H4HA new era of optimisation for High Performance Computing
High-Performance Computing (HPC) is essential in meeting the demand for increased processing power for future research and development in many domains, such as aircraft and automotive design or multimedia. The goal of the ITEA project H4H (Hybrid for HPC) was to provide a highly efficient, hybrid programming environment for heterogeneous computing clusters to enable easier development of HPC applications and optimise application performance. The project also aimed at providing a new infrastructure for HPC cloud computing and a new cooling technology to reduce energy needed to operate the HPC system. The H4H project assembled a consortium of Supercomputing Centres and HPC Research Labs, a European HPC manufacturer, HPC software tools editors and a range of HPC users to validate the proposed technology in real applications from various domains.
Key to the technological progress achieved were the extensive collaboration and workshops in which the partners engaged to develop and test the various technologies, customisation and optimisation options, and ultimately produce significant innovations to all the H4H technology components. Support was improved for heterogeneous architectures (GPU / Xeon Phi) along with portability for the various types of architectures. New programming approaches (e.g. OpenACC, OpenMP 3.0 tasks, PGAS), faster ITEA Success Story development phases for applications developers and better use of application resources for an energy-efficiency objective were released or improved along with a new promising cooling technology for future extreme computing needs.
Key results of the H4H project included:
- A new HPC architecture including new accelerators based on GPU and MIC technologies delivering best performance for applications
- A tailored development environment including optimisation tools and libraries supporting the new hardware architecture, allowing performance improvements (by an acceleration factor of 2 to several tens in application execution time)
- An advanced cooling design enabling a large reduction of the energy needed to operate the future Exascale HPC systems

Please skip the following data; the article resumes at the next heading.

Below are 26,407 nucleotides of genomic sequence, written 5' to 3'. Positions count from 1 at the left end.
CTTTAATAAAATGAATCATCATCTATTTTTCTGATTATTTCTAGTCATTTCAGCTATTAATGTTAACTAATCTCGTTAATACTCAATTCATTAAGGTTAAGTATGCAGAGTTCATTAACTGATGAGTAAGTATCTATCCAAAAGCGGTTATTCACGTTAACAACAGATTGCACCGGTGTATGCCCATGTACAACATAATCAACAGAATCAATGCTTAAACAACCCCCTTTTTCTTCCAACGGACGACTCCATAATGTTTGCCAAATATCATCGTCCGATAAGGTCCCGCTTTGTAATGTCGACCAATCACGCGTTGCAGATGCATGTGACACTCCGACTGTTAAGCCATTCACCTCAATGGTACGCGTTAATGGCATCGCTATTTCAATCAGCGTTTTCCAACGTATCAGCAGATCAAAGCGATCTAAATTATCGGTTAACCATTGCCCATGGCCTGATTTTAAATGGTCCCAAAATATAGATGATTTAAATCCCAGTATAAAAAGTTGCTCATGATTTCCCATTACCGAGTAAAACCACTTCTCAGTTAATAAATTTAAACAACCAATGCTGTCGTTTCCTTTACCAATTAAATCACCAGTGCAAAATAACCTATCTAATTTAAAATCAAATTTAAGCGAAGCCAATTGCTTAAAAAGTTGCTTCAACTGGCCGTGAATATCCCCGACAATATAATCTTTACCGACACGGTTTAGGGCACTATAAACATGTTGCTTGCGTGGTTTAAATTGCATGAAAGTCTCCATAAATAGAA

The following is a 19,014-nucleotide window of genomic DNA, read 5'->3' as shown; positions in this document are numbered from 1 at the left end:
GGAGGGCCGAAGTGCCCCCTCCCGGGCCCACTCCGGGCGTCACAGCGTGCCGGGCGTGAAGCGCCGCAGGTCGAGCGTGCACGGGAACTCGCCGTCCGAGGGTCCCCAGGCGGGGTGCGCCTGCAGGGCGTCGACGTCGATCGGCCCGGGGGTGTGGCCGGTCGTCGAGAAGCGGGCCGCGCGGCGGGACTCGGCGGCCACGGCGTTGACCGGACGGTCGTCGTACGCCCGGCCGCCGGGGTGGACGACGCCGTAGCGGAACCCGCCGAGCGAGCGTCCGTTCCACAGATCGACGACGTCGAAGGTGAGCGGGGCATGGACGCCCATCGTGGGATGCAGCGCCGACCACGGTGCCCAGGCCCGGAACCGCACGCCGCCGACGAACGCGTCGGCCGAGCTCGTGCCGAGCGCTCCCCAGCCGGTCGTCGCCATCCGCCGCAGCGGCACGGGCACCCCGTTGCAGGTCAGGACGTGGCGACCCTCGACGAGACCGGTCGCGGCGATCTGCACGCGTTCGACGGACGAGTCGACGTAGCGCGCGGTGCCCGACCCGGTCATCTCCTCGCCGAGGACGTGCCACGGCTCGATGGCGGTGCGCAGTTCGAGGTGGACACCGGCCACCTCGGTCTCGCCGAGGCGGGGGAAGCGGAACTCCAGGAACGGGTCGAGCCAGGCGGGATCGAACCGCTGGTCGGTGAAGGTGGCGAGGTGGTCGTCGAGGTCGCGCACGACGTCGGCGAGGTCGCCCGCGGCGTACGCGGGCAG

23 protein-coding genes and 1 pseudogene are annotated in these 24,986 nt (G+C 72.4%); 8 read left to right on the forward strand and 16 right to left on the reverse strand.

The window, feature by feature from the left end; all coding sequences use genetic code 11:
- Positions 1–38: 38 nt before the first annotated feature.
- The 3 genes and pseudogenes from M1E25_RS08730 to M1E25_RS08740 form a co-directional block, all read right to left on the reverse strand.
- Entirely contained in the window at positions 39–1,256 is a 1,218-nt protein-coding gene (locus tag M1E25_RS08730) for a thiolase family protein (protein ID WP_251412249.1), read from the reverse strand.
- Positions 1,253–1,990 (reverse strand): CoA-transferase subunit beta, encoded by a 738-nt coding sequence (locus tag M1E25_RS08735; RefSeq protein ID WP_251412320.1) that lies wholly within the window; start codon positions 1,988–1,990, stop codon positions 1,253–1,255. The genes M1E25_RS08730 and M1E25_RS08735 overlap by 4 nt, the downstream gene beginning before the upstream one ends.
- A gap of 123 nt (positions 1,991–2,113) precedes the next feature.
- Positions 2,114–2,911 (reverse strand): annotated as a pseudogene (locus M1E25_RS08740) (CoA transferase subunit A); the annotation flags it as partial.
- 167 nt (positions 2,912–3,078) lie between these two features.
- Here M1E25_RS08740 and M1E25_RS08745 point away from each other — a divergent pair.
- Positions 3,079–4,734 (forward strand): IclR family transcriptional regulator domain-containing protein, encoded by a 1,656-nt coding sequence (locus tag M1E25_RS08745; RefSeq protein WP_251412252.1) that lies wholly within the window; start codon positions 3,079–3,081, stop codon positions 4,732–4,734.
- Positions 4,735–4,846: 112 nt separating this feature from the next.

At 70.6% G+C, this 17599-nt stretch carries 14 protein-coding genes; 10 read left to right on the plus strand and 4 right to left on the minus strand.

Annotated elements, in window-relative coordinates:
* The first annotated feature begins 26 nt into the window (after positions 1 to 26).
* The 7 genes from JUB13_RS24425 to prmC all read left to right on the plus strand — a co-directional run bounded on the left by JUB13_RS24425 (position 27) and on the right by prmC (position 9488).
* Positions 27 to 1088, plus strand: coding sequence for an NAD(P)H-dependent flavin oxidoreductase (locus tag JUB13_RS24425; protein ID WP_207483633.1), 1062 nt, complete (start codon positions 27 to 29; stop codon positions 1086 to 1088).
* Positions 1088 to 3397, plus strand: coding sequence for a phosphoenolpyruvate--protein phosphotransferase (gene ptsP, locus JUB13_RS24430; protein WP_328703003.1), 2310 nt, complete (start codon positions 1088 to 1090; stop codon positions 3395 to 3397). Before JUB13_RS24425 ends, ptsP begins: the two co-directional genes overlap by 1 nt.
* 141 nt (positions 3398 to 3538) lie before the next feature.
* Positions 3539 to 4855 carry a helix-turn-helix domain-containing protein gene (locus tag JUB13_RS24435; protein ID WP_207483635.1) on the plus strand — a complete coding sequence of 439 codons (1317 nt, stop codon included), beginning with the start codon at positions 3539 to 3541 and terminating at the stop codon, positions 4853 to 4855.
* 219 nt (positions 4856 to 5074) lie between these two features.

- Best practices about the security for an HPC cluster
Setting the tone for future High-Performance Computing
If the proof of the pudding is measured in the eating, then the recipe developed by the H4H project has resulted in a range of technological outcomes whose benefits will be felt from research to industry and, as a consequence, by society in general. The H4H project made important contributions to the Bull Exascale Program, which aims to design and develop the next generation of supercomputers that will contribute to producing world-class solutions for both research and industrial purposes. H4H contributions were packaged within the Bullx Super Computer Suites 4 & 5. In 2015, Bull launched Sequana, an open range of supercomputers that is ready to support future Exascale technologies, which will make it possible to process a billion billion operations per second. Bull/ATOS cooperated with EADS Astrium in a new advanced cooling design solution based on diphasic thermal exchangers and saw 0.144K/W achieved on a target of 0.17K/W against a State-of-the-Art of 0.22K/W. Bull benefited from these H4H developments as the new cooling technologies lead to new cooling improvements in the Sequana commercial range, currently being sold as Bull Sequana X offer, in which the X1210 blades integrate the latest Intel's Xeon Phi technologies. The research and development emanating from such projects have attracted customers through the years and gained new entrants. CEA, CINES, SurfSARA, STFC, ZIH-TUD are among the major customers, accounting for several million euros. The H4H project has left its mark in the European HPC activities not only on the business side but also on the technological and community side.
During the project, H4H project partner RECOM achieved performance improvements of its 3D combustion simulation software, enabling the company to benefit from extremely fast software that can perform a large number of simulations to parametrise new models and verify accuracy. RECOM reduced the simulation time for furnace optimisation from 12 to 1.5 hours, a big achievement as modelling and repeated simulations allow the best values to be found to optimise production and prevent slag growth. This is important because slag growth can cause an unexpected outage of the furnace, which will require several weeks for repair and can easily lead to more than €5 m of loss of earnings with respect to the electricity that cannot be produced but has already been sold by the energy companies.
The H4H project made important contributions to the Bull Exascale Program, which aims to develop the next generation of supercomputers